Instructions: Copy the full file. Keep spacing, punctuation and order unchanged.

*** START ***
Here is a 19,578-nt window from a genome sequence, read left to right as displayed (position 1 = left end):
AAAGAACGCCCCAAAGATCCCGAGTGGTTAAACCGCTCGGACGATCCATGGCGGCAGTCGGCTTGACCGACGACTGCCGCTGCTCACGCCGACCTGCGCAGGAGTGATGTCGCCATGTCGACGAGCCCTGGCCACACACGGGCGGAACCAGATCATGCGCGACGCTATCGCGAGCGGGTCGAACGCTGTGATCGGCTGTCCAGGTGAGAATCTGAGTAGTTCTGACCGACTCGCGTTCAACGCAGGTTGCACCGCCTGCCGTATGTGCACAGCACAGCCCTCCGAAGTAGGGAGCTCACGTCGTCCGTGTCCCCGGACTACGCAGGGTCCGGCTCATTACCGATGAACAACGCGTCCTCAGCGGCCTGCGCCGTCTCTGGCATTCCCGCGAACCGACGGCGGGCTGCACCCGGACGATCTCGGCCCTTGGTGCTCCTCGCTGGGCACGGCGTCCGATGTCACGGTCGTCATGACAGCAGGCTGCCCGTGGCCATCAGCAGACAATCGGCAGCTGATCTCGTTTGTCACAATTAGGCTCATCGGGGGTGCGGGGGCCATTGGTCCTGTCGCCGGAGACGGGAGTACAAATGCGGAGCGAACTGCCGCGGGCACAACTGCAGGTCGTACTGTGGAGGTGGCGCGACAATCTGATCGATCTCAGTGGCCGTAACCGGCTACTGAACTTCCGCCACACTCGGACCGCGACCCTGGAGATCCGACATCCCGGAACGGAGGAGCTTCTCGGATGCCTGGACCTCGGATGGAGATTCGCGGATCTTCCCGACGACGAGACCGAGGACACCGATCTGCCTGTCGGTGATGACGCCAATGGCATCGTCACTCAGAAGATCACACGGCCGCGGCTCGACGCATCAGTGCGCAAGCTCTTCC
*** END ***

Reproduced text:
Here is a 19,578-nt window from a genome sequence, read left to right as displayed (position 1 = left end):
AAAGAACGCCCCAAAGATCCCGAGTGGTTAAACCGCTCGGACGATCCATGGCGGCAGTCGGCTTGACCGACGACTGCCGCTGCTCACGCCGACCTGCGCAGGAGTGATGTCGCCATGTCGACGAGCCCTGGCCACACACGGGCGGAACCAGATCATGCGCGACGCTATCGCGAGCGGGTCGAACGCTGTGATCGGCTGTCCAGGTGAGAATCTGAGTAGTTCTGACCGACTCGCGTTCAACGCAGGTTGCACCGCCTGCCGTATGTGCACAGCACAGCCCTCCGAAGTAGGGAGCTCACGTCGTCCGTGTCCCCGGACTACGCAGGGTCCGGCTCATTACCGATGAACAACGCGTCCTCAGCGGCCTGCGCCGTCTCTGGCATTCCCGCGAACCGACGGCGGGCTGCACCCGGACGATCTCGGCCCTTGGTGCTCCTCGCTGGGCACGGCGTCCGATGTCACGGTCGTCATGACAGCAGGCTGCCCGTGGCCATCAGCAGACAATCGGCAGCTGATCTCGTTTGTCACAATTAGGCTCATCGGGGGTGCGGGGGCCATTGGTCCTGTCGCCGGAGACGGGAGTACAAATGCGGAGCGAACTGCCGCGGGCACAACTGCAGGTCGTACTGTGGAGGTGGCGCGACAATCTGATCGATCTCAGTGGCCGTAACCGGCTACTGAACTTCCGCCACACTCGGACCGCGACCCTGGAGATCCGACATCCCGGAACGGAGGAGCTTCTCGGATGCCTGGACCTCGGATGGAGATTCGCGGATCTTCCCGACGACGAGACCGAGGACACCGATCTGCCTGTCGGTGATGACGCCAATGGCATCGTCACTCAGAAGATCACACGGCCGCGGCTCGACGCATCAGTGCGCAAGCTCTTCC